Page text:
Arriving at college normally means a whirl of formal and impromptu gatherings, often till all hours of the night. The afternoon that Umana arrived on the Wellesley campus she had little to do, and couldn’t meet the other women on her floor. The dining hall is closed except to pick up food and students must stay in their rooms until they test negative.
She unpacked some boxes and hung a few clothes in the closet, but she saved her large suitcase to unpack the next day, while she waited for her test results, to give her something to pass the time.
Umana is glad Wellesley has strong safety measures; perhaps more than many of her peers, she understands the ruthlessness of the virus. At home in New York this spring, she lived just four blocks from Elmhurst Hospital, a public institution that was overloaded with COVID-19 patients. Her mother contracted the virus, but Umana escaped it.
Wellesley, like many colleges, has reconfigured its academic year. Classes begin Monday and will be a mix of in-person and remote. For the first semester, only first- and second-years are on campus, taking two classes at a time over two quarters. Students are discouraged from leaving campus and asked not to return home for Thanksgiving. In the spring, third- and fourth-years will come to campus and Umana will complete the year at home.
The Wellesley administration has worked to make the beginning of college this year as welcoming as possible, given the circumstances.
During move-in, the school created virtual activities students can participate in from their rooms, including a remote version of bingo, a Wellesley tradition, and online tours of the school’s art museum. Staff check in with students to help them with any concerns or even just bring them a cup of tea, according to Sheilah Shaw Horton, vice president and dean of students.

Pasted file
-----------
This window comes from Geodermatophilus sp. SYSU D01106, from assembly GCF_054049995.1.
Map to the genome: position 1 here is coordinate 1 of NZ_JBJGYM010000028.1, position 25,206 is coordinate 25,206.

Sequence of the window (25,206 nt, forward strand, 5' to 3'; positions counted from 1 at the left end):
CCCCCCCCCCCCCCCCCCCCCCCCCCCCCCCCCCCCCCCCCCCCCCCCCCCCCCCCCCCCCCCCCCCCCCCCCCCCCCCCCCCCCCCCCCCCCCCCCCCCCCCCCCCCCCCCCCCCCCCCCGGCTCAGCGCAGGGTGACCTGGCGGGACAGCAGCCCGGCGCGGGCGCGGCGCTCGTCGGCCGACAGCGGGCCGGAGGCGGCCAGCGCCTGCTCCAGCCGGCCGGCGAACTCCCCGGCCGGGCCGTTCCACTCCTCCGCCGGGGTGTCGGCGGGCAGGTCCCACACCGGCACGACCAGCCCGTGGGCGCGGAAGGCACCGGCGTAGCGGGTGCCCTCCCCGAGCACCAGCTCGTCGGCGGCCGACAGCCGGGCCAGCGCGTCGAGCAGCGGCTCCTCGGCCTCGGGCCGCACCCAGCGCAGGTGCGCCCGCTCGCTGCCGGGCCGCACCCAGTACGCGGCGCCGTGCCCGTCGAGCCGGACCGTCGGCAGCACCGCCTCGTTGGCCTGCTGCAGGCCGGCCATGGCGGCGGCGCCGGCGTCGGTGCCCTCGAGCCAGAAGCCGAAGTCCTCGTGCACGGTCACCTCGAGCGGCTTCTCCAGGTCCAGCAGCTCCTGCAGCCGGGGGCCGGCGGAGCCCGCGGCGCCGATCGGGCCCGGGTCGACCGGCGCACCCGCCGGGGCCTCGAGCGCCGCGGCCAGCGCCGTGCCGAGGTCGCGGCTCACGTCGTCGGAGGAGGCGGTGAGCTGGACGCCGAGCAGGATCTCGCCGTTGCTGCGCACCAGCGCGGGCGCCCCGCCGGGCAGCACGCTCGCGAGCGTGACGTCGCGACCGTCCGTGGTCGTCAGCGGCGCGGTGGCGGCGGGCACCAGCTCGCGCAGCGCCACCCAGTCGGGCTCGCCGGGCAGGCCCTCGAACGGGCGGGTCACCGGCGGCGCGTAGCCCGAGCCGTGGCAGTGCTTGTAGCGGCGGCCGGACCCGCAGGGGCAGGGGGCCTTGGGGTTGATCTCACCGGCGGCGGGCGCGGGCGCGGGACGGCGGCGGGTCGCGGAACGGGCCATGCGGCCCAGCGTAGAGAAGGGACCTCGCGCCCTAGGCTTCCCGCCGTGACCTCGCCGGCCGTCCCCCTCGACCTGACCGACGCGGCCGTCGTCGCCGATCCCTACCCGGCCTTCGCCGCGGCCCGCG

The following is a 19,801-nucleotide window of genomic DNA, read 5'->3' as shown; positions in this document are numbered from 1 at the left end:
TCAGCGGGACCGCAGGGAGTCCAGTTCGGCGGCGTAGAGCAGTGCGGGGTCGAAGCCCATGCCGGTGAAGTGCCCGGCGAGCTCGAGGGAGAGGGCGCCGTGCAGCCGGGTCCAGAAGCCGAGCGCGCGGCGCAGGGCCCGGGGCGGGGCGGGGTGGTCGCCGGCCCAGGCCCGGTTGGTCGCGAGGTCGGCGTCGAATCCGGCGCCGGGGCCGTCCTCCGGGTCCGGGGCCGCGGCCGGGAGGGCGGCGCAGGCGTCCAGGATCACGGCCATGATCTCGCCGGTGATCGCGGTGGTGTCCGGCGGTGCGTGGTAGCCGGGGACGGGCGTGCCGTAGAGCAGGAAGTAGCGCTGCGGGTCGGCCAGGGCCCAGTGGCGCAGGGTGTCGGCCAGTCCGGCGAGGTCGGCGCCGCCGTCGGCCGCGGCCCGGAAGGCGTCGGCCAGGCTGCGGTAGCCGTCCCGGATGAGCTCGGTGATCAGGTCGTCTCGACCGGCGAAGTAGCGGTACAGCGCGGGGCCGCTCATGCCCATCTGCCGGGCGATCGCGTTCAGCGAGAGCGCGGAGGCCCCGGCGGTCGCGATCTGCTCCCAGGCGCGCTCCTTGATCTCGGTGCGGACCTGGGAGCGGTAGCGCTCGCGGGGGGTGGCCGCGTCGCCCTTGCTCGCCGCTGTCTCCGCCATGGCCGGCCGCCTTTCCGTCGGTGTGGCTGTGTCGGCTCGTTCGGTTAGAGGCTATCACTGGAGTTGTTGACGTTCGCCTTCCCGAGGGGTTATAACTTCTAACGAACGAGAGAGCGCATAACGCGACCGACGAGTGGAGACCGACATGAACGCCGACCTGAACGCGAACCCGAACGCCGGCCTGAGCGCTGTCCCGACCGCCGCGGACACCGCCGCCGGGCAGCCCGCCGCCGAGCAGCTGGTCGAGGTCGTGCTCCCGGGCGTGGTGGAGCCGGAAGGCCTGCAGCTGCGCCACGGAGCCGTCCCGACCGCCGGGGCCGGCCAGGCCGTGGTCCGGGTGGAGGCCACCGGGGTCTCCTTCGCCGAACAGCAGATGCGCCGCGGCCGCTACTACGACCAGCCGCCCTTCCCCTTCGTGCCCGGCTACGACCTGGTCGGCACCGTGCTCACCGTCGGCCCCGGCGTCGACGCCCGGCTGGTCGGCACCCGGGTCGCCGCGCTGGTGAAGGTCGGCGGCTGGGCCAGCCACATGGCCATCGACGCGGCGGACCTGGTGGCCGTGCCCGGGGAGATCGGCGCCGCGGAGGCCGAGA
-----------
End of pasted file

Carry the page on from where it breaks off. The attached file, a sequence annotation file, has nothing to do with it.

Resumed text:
The college has added extra counseling services this year, including virtual groups where students can meet and talk together about the stresses and anxieties of the pandemic.
Over the summer Umana watched orientation videos that showed the campus brimming with cheerful young women, waving and smiling as new students arrived. When she and her family arrived, it was mostly empty, save for three students holding signs and wearing masks.
Her parents and younger brother were allowed to drive onto campus to drop her off, but not allowed inside. They hugged and took a photo as RAs wheeled her belongings into the dorm. Five minutes later, they were gone.
“It was really quick, but at least I got to hug them all at the same time,” she said.
Umana lucked out, getting a room larger than most. She plans to turn the extra bed into a couch, even though she probably won’t be allowed to have other students come hang out.
“At first I was like, ’Oh, my God, this feels like a jail, what can I do? I’m literally stuck inside,’ ” she said. “But now I’ve come to peace with it because I think it’s going to make all of us closer as a class.”
Mental health specialists have said it’s imperative that institutions focus extra attention on students’ emotional well-being this semester.
“During COVID, we are so focused on the physical . . . there is often this worry that we forget about how important the mental is here,” said Sian Leah Beilock, a cognitive scientist and president of Barnard College in New York City, which is all remote this semester.
Today’s youth already experience increased levels of depression and anxiety, and now they are also coping with a public health crisis, economic disaster, and a season of social justice reckoning, Beilock said. Nevertheless, she said, she has been impressed by students’ resilience.
“The young people give me hope,” she said, “and we should give them credit for what they are doing.”
Umana has tried to stay upbeat. On Wednesday night, her first night in the dorm, the dining staff lost her quarantine food order, but an RA found her an extra meal: a hamburger, fries, fruit, and salad.
Her dorm windows span an entire wall, and light filters in through tall trees. She occasionally sees people walking along the wooded trail outside, which somehow makes her feel less alone.
It would be another two days before Umana’s test results came back negative, allowing her to leave the dorm. She spent the first night of quarantine watching Netflix and applying to campus jobs. She had thought about attending a virtual game night the school organized.
“It feels completely bizarre that I’m in this room right now,” Umana said. “I expected to have this feeling that I’m starting something new, but it feels like it’s an extension of something — an extension of quarantine.”